Before exercise training, highly significant correlations between integrated physiological data and bioenergetic assessment at the cellular level were obtained, suggesting a role of the ICEUs in physical performance. This kind of correlation between improvement in effort tolerance and changes in intracellular metabolic channeling (apparent Km for exogenous ADP and creatine effect) was not achieved after exercise training. This could be related to a type II error. Our hypothesis is that these changes, picked up at the cellular level, occur at the very early stages. This lack of correlation might be due to the methods that we used to assess muscular performance. In this regard, a segmental endurance muscular assessment would have resulted in better correlations between muscle performance and bioenergetic studies (26).
Muscle dysfunction in LR is mostly related to pretransplant factors because anticalcineurins did not result in mitochondrial dysfunction. Before exercise training, in LR and C, exercise capacity is related to skeletal muscle structure, i.e., fiber type and ICEU organization. Home exercise training is feasible and efficient in both LR and C. After exercise training, ICEUs exhibited a higher control of mitochondrial respiration by creatine linked to a more efficient functional coupling of ANT-MtCK, resulting in better exercise performances in C and LR.
This work was supported by grants from Conseil Scientifique of Association Nationale de Traitement à Domicile Innovation et Recherche, Conseil Scientifique of AGIRàDom, Comité départemental de Lutte contre les Maladies Respiratoires de l’Isère, Délégation à la Recherche Clinique du Centre Hospitalier Universitaire de Grenoble, Centre d’Investigation Clinique, Inserm, CHU Grenoble, and Programme Interdisciplinaire Complexité du Vivant et Action STIC-Inserm. This work was also supported in part by Marie Curie Fellowship of the European Community program “Improving Human Research Potential and the Socio-economic Knowledge Base” (M. Vendelin, HPMF-CT-2002-01914) and Estonian Science Foundation Grants 5515 and 6142.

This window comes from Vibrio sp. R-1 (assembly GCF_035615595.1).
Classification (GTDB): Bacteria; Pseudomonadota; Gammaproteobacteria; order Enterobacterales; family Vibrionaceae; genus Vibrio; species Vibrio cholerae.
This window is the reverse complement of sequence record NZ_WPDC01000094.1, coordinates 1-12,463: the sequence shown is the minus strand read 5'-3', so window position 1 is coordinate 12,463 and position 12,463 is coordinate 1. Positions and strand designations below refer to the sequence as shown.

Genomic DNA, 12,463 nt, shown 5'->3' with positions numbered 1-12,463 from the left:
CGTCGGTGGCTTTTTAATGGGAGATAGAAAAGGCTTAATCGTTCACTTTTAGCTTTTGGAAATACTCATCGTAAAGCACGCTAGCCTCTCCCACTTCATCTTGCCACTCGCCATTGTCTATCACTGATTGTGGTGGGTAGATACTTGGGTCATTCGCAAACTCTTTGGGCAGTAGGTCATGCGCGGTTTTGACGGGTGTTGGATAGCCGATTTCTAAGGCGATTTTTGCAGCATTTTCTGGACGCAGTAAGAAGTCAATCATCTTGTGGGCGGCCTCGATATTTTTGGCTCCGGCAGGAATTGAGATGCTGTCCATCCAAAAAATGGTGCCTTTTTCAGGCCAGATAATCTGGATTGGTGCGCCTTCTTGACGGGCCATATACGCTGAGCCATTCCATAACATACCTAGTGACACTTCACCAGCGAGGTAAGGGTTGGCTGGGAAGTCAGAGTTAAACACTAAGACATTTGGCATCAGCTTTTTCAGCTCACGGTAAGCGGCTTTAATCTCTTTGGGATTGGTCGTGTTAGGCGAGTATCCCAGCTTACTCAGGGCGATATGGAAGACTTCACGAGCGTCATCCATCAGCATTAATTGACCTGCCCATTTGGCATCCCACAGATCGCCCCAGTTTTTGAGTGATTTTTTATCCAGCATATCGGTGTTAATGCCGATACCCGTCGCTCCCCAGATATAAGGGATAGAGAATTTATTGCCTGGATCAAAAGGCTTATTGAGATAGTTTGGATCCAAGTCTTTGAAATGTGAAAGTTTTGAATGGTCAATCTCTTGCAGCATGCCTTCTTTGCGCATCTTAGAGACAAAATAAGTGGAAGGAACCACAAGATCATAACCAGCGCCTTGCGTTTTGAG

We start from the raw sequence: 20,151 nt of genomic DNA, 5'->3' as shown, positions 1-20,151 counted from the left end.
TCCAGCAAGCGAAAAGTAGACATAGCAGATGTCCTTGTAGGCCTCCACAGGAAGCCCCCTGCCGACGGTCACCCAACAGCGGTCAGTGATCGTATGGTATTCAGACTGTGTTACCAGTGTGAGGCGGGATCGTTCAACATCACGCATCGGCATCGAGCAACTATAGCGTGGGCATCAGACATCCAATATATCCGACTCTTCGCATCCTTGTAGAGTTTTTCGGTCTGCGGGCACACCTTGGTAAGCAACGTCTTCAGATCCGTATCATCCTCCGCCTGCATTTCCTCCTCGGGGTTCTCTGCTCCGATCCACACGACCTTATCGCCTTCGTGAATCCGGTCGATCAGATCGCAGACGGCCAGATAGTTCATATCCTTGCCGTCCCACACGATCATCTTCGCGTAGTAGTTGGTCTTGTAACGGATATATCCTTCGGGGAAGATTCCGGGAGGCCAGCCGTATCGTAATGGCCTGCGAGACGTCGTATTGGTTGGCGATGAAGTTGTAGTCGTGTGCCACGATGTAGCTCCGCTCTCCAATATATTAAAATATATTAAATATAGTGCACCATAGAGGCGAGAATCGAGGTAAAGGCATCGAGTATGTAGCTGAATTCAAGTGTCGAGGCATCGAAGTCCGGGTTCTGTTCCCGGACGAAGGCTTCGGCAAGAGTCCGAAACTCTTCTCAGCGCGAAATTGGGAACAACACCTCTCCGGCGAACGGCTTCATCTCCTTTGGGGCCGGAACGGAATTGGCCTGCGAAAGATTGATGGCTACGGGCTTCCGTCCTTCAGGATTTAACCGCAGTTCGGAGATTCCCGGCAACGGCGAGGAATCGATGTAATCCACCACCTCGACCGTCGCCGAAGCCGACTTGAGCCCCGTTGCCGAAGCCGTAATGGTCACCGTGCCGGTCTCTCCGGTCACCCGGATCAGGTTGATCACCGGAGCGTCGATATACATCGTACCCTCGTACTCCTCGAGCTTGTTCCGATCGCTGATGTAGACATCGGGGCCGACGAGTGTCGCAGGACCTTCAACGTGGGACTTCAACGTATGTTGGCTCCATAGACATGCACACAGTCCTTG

The Centre d’Investigation Clinique, Inserm of the Centre Hopsitalier Universitaire de Grenoble, and Béatrice Rival and Cécile Chérion (research assistants), as well as technicians from the pathology laboratory and the pulmonary function test laboratory, are acknowledged for logistic support. We are indebted to Elisabeth Maclet and technicians of AGIR à Dom, a home care association, for the excellent care they provided to the subjects for home exercise training. We are deeply indebted to our volunteers for enthusiastic participation. The contribution of Laurence Kay to some parts of the discussion is also gratefully acknowledged. We thank Dr. Dan Veale (Fellow of the Royal College of Physicians) for reviewing the English text.
The costs of publication of this article were defrayed in part by the payment of page charges. The article must therefore be hereby marked “advertisement” in accordance with 18 U.S.C. Section 1734 solely to indicate this fact.
- Copyright © 2005 the American Physiological Society